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CNN Student News Transcript: October 13, 2009

  • Story Highlights
  • Hear how one professor made history by winning the Nobel Economics Prize
  • Learn why Secretary of State Clinton is talking up the U.S.-U.K. relationship
  • Find out how South Africa is preparing for its time in the soccer spotlight
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(CNN Student News) -- October 13, 2009

Quick Guide

Nobel Prize for Economics - Hear how one professor made history by winning the Nobel Economics Prize.

European Trip - Learn why Secretary of State Clinton is talking up the U.S.-U.K. relationship.

South Africa 2010 - Find out how South Africa is preparing for its time in the soccer spotlight.



CARL AZUZ, CNN STUDENT NEWS ANCHOR: What's in a name? We're to find out the answer for one couple in today's edition of CNN Student News. From the CNN Center in Atlanta, I'm Carl Azuz.

First Up: Pakistan

AZUZ: Pakistan. The country is a partner with the U.S. in the War on Terror. It's also dealing with terrorist attacks inside its own borders. That point made clear in yet another violent assault yesterday. Government officials say an explosion in the country's Swat Valley, that's in the northern part of Pakistan, killed at least 40 people and wounded at least 45 more. The blast took place at a security checkpoint. Authorities say the target was a military vehicle. Taliban forces took control of the Swat Valley earlier this year, leading to a number of intense clashes with the Pakistani military. Monday's attack was the latest in a string of violence in the country, including a 22-hour standoff over the weekend when militants took hostages at an army base.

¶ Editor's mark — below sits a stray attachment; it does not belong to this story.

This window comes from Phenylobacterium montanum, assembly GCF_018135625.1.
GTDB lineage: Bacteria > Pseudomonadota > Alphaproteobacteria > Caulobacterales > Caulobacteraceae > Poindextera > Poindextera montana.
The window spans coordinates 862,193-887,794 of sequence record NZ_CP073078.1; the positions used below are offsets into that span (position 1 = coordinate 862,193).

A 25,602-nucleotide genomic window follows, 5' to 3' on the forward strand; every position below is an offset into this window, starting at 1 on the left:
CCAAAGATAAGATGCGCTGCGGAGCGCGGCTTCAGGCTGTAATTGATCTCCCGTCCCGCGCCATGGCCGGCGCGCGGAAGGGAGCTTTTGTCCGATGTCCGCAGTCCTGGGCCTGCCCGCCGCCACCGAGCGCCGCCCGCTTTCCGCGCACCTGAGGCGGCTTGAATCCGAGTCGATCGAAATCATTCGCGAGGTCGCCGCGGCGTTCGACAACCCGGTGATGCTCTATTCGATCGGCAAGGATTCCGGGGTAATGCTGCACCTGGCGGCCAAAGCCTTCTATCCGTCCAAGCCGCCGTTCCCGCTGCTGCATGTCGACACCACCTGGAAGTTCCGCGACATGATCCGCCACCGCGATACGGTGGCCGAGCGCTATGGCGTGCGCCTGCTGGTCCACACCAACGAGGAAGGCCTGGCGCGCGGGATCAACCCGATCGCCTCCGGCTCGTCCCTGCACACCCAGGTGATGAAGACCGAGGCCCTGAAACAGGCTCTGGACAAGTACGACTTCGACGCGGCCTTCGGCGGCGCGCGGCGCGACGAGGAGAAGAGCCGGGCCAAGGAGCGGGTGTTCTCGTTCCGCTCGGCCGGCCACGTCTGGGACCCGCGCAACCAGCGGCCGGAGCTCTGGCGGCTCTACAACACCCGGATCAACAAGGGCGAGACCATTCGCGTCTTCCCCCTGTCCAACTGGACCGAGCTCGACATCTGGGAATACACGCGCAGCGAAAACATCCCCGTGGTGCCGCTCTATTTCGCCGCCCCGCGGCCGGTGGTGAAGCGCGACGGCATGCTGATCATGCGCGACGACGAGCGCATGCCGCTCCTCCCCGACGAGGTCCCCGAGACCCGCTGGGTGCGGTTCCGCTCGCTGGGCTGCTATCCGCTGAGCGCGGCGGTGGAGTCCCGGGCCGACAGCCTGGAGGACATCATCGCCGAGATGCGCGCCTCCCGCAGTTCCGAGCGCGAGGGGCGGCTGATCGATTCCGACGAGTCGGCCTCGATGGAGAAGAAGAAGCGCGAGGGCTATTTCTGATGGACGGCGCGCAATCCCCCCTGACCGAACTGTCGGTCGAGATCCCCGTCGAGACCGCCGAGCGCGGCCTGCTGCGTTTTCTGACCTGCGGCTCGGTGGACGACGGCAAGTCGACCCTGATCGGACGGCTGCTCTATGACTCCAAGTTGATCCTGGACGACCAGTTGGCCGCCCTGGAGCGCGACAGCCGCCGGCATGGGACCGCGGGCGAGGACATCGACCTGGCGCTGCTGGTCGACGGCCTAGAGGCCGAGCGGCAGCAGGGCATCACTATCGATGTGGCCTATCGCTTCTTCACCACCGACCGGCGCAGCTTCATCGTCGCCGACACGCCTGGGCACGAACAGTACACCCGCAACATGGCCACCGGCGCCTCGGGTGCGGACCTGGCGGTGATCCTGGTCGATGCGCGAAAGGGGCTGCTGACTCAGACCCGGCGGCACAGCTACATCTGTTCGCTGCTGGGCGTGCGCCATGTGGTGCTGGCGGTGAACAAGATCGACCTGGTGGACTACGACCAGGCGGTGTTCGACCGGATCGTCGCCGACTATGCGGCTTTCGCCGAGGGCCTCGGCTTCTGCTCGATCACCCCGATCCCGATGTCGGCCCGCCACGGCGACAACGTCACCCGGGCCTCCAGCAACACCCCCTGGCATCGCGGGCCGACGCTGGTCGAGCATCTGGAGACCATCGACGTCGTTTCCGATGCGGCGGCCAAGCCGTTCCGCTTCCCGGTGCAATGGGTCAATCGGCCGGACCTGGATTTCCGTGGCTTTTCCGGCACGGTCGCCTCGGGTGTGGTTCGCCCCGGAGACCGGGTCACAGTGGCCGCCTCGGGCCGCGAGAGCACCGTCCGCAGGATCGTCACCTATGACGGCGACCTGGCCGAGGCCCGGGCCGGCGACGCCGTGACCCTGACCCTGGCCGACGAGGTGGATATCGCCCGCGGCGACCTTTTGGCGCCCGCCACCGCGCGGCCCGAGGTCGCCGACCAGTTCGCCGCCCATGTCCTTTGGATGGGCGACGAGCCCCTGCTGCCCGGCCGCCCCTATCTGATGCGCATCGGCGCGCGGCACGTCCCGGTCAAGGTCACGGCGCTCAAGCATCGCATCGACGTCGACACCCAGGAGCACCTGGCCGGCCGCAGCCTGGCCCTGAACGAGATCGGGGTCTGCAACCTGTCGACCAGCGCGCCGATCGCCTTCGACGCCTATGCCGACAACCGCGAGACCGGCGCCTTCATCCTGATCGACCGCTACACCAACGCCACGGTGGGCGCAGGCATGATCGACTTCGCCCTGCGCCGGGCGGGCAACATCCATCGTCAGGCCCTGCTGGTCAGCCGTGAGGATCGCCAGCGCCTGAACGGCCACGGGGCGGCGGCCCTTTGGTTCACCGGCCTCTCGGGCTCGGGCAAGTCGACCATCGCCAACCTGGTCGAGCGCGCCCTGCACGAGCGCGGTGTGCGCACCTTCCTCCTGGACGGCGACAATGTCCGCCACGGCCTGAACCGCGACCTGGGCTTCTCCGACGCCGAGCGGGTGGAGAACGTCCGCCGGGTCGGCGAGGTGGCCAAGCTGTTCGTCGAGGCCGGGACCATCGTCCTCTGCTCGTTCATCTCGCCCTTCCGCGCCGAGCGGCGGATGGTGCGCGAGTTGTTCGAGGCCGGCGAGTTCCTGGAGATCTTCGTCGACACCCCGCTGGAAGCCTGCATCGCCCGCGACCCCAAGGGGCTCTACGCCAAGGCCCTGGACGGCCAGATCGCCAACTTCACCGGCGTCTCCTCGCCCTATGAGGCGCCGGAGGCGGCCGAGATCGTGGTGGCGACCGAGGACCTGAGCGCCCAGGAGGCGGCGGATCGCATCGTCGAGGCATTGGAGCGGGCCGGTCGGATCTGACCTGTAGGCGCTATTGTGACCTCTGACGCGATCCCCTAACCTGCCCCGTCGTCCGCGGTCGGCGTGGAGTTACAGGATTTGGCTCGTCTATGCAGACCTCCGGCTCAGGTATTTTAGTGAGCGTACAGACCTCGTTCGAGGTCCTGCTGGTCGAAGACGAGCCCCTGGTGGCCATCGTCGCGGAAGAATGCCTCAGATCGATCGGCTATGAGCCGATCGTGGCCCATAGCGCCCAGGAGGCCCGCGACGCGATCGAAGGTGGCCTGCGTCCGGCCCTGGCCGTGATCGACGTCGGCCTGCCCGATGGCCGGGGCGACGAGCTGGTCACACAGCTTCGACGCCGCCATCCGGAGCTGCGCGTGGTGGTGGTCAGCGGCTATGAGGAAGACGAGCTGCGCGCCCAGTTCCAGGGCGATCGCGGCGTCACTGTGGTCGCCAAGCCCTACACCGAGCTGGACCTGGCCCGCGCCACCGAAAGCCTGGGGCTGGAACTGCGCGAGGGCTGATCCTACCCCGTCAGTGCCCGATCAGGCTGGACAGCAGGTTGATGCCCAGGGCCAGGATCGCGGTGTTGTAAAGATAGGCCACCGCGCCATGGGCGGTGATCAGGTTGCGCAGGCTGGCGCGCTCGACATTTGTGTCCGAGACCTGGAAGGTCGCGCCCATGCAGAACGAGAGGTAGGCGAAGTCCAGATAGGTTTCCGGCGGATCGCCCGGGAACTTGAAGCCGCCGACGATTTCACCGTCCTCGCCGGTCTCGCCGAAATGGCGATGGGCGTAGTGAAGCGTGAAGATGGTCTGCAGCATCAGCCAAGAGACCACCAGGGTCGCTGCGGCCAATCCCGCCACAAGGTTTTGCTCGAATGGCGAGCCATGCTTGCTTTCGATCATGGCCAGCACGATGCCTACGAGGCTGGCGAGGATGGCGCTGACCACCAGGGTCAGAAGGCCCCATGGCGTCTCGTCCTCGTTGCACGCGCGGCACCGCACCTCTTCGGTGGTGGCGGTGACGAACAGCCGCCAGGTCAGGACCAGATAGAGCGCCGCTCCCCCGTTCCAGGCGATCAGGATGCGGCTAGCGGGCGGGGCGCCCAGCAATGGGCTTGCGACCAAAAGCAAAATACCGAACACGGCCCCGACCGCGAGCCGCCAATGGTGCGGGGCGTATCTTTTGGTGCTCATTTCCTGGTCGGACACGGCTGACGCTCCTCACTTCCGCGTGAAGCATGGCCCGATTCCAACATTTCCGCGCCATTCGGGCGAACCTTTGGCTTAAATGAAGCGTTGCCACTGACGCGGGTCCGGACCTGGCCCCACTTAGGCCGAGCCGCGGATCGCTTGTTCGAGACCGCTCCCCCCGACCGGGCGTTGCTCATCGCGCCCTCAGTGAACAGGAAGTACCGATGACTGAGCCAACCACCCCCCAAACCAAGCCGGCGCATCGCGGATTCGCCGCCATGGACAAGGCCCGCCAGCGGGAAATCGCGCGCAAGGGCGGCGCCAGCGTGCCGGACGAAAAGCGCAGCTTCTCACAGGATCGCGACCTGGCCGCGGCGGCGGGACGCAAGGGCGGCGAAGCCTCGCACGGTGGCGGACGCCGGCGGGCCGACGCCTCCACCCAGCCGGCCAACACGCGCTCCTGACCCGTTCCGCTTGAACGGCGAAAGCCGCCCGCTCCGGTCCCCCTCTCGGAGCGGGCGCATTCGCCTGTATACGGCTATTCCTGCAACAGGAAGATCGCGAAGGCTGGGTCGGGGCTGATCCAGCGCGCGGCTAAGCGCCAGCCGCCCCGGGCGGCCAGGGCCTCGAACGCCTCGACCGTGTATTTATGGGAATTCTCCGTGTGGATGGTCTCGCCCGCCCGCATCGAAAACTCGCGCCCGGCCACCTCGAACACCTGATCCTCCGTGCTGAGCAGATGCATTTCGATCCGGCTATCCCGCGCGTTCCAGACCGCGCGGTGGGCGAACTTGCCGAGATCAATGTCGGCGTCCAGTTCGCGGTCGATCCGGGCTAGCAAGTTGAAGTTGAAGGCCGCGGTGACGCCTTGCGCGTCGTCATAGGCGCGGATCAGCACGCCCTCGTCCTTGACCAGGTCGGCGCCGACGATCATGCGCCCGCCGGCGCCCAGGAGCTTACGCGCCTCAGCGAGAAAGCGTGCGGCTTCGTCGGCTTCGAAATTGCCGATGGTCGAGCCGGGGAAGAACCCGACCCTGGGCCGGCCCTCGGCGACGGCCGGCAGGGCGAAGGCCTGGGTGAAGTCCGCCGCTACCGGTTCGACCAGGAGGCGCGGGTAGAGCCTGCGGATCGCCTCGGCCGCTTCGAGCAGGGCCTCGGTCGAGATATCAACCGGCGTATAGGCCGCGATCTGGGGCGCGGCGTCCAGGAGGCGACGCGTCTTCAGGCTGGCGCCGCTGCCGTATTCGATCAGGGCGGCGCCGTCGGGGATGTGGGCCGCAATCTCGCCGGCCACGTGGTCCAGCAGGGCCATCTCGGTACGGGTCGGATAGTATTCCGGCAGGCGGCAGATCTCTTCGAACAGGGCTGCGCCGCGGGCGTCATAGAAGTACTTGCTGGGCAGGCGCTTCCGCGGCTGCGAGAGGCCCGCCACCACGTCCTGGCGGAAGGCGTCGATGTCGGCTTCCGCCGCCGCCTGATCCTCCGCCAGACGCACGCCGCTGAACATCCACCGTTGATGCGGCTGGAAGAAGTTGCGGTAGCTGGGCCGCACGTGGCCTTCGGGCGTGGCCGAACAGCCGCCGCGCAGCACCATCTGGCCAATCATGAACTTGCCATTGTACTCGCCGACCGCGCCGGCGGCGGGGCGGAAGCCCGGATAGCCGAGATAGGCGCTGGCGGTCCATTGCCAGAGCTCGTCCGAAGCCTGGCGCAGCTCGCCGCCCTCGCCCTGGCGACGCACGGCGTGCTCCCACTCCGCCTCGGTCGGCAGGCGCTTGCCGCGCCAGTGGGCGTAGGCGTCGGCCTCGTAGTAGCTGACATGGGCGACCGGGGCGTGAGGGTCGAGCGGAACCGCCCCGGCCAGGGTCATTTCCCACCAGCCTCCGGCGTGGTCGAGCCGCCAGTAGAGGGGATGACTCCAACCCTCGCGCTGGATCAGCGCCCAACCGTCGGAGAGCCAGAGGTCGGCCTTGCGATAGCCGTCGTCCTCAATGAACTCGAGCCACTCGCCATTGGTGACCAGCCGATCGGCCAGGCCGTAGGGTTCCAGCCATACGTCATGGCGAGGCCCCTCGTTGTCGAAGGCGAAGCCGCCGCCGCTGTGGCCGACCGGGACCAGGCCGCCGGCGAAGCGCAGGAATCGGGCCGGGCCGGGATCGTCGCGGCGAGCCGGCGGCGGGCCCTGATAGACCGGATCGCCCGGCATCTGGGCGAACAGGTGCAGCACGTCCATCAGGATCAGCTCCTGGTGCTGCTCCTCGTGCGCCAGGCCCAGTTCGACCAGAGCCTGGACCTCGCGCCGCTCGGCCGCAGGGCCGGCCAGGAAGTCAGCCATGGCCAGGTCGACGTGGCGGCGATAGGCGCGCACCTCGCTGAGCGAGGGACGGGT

Health Care Debate

AZUZ: Back here in the U.S., everyone watching the debate over health care reform has their attention focused on the Senate Finance Committee today. That is because the group is voting on a health care bill. This is the last committee vote before the issue moves to the full House and Senate. The bill that the Senate Finance Committee is considering is referred to as the Baucus Plan, named for Sen. Max Baucus, who heads up the committee. It's a 10-year plan that would cost the government $829 billion. But a new report says that American families would have to pay a hefty price as well. America's Health Insurance Plans says under the Baucus Bill, the amount that families pay for health care would go up 111 percent by 2019. The group says that under the current system, costs would go up 79 percent. A White House spokesman says the report is inaccurate and self-serving. He points out that it was created by the insurance industry, which he calls one of the biggest opponents of health insurance reform.

Is this Legit?

BRENDAN GAGE, CNN STUDENT NEWS: Is this legit? There is a Nobel Prize for economics. Legit! The award for economics was created in 1968, adding to the existing Nobel Prizes for physics, chemistry, medicine, literature and peace.

Nobel Prize for Economics

AZUZ: In the 40 years since the Nobel Prize for Economics was established, the winners had all been men. That changed yesterday, when Elinor Ostrom was named one of the recipients of this year's award. The other winner is Oliver Williamson. They're both experts in how the economy and businesses are regulated. Ostrom told reporters that when she first decided to pursue a post graduate degree, she was told that no major university would even think of hiring a woman. She's proof times have changed.